11 July 2024

China on Sunday set an economic growth target of “around 5 percent” for 2023, one of the lowest in decades, as its annual National People’s Congress opened in Beijing.

The target was announced in a work report delivered by outgoing Premier Li Keqiang as the rubber-stamp parliament opened at the capital’s Great Hall of the People.

The figure was slightly lower than the average of forecasts of economists surveyed by AFP, who predicted a goal of around 5.3 percent.

Li said China would aim to add “around 12 million new urban jobs” this year and bring the urban unemployment rate to around 5.5 percent.

He said Beijing would also target a rise in the consumer price index of around three percent.

“China’s economy is staging a steady recovery and demonstrating vast potential and momentum for further growth,” said Li in an hour-long speech punctuated by ripples of applause from thousands of delegates.

But he warned that “uncertainties in the external environment are on the rise”, noting high global inflation.

Li also said “external attempts to suppress and contain China are escalating”.

China posted just three percent growth last year, missing its stated target of around 5.5 percent by a wide margin as the economy strained under the impact of strict Covid-19 containment policies and a property crisis.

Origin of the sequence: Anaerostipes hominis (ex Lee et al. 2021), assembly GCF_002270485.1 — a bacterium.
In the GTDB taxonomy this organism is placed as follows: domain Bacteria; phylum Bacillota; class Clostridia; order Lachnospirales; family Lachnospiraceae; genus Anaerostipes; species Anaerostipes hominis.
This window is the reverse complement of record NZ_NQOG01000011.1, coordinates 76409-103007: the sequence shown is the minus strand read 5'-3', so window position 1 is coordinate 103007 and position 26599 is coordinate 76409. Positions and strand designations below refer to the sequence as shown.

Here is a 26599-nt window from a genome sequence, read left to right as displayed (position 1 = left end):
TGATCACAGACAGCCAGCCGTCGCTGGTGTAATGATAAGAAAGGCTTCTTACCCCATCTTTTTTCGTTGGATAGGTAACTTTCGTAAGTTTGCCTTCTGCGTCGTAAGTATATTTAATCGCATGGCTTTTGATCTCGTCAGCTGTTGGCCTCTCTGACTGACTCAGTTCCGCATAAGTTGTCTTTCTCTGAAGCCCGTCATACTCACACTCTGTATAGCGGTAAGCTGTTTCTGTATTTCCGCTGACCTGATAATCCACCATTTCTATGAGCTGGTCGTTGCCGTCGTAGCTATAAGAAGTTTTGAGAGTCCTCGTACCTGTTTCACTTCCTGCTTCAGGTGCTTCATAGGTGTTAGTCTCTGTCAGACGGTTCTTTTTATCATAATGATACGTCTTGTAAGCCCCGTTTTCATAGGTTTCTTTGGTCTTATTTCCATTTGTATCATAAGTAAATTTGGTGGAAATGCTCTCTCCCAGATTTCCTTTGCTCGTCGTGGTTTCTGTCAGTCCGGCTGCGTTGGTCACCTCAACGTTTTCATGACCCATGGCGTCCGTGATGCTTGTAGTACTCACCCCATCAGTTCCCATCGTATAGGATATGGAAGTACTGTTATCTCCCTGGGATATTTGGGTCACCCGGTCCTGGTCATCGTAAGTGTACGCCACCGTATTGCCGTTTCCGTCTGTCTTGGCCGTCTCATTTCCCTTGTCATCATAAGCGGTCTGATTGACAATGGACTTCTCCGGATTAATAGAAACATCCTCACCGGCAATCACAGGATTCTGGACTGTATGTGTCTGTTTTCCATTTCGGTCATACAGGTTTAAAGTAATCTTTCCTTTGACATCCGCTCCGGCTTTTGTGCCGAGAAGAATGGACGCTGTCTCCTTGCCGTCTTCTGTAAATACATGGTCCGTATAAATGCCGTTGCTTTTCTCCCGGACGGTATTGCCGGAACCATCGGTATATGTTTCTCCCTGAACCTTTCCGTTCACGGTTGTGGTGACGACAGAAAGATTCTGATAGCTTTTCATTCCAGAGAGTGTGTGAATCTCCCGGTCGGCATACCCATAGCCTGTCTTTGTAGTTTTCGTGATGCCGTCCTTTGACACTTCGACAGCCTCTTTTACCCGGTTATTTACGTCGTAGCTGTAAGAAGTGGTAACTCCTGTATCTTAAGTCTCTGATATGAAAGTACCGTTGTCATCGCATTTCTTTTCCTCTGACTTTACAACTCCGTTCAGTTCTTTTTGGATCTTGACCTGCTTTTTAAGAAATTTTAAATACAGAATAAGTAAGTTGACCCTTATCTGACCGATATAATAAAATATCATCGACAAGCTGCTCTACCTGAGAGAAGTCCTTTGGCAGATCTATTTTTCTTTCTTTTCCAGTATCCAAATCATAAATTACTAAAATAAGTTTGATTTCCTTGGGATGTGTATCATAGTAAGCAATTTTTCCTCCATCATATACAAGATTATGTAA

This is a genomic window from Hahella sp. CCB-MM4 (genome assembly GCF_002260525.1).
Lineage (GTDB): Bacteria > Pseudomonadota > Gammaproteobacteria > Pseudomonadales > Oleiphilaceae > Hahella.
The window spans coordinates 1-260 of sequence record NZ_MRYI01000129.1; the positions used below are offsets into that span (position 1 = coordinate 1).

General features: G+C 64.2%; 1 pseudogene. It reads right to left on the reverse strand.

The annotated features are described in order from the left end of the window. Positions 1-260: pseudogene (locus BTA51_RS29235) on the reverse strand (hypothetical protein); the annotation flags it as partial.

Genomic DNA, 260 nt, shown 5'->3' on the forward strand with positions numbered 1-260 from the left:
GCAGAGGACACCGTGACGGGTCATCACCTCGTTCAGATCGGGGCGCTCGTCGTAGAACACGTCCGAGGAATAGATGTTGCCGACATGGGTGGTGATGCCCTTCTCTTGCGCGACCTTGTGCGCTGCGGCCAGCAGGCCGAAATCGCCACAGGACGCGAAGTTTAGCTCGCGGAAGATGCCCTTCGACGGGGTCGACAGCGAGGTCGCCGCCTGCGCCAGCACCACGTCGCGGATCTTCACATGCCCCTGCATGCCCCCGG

Li said Beijing “should give priority to the recovery and expansion of consumption” and “place a higher priority on promoting the employment of young people, particularly college graduates”.

But he was bullish on the slowdown, saying that “under the strong leadership of the Party Central Committee, we carried out Covid-19 response and pursued economic and social development in an effective and well-coordinated way”.

“Overcoming great difficulties and challenges, we succeeded in maintaining overall stable economic performance,” he said.

“Such achievements are a testament to the tremendous resilience of China’s economy.”

Zhiwei Zhang from Pinpoint Asset Management said: “The growth target came in at the low end of the market expectation.

“But it should be taken as a floor of growth the government is willing to tolerate. Indeed given the very low base of economic activities last year, it is unlikely to see growth drop below 5 percent.”